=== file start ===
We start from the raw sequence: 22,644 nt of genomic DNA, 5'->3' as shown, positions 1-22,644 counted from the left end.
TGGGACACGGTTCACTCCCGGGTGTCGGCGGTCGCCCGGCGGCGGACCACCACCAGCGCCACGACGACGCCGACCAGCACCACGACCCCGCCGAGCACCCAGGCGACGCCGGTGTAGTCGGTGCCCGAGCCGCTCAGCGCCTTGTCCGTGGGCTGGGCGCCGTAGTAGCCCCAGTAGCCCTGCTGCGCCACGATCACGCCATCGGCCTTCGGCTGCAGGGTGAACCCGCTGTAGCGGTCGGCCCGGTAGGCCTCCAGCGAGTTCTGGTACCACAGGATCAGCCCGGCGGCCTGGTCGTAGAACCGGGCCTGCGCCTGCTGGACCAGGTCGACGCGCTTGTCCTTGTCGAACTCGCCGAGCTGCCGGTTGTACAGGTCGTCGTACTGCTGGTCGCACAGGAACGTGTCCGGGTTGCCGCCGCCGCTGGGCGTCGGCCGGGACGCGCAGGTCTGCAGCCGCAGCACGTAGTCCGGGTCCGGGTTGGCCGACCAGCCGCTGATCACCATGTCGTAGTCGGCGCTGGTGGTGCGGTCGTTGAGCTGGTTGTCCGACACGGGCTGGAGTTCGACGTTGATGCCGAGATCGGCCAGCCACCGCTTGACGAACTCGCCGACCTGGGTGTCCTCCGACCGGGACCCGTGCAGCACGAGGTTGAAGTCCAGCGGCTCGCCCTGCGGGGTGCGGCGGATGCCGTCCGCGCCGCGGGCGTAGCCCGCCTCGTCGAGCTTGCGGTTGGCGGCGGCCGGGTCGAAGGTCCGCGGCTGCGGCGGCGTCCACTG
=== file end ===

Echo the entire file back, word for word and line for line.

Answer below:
We start from the raw sequence: 22,644 nt of genomic DNA, 5'->3' as shown, positions 1-22,644 counted from the left end.
TGGGACACGGTTCACTCCCGGGTGTCGGCGGTCGCCCGGCGGCGGACCACCACCAGCGCCACGACGACGCCGACCAGCACCACGACCCCGCCGAGCACCCAGGCGACGCCGGTGTAGTCGGTGCCCGAGCCGCTCAGCGCCTTGTCCGTGGGCTGGGCGCCGTAGTAGCCCCAGTAGCCCTGCTGCGCCACGATCACGCCATCGGCCTTCGGCTGCAGGGTGAACCCGCTGTAGCGGTCGGCCCGGTAGGCCTCCAGCGAGTTCTGGTACCACAGGATCAGCCCGGCGGCCTGGTCGTAGAACCGGGCCTGCGCCTGCTGGACCAGGTCGACGCGCTTGTCCTTGTCGAACTCGCCGAGCTGCCGGTTGTACAGGTCGTCGTACTGCTGGTCGCACAGGAACGTGTCCGGGTTGCCGCCGCCGCTGGGCGTCGGCCGGGACGCGCAGGTCTGCAGCCGCAGCACGTAGTCCGGGTCCGGGTTGGCCGACCAGCCGCTGATCACCATGTCGTAGTCGGCGCTGGTGGTGCGGTCGTTGAGCTGGTTGTCCGACACGGGCTGGAGTTCGACGTTGATGCCGAGATCGGCCAGCCACCGCTTGACGAACTCGCCGACCTGGGTGTCCTCCGACCGGGACCCGTGCAGCACGAGGTTGAAGTCCAGCGGCTCGCCCTGCGGGGTGCGGCGGATGCCGTCCGCGCCGCGGGCGTAGCCCGCCTCGTCGAGCTTGCGGTTGGCGGCGGCCGGGTCGAAGGTCCGCGGCTGCGGCGGCGTCCACTG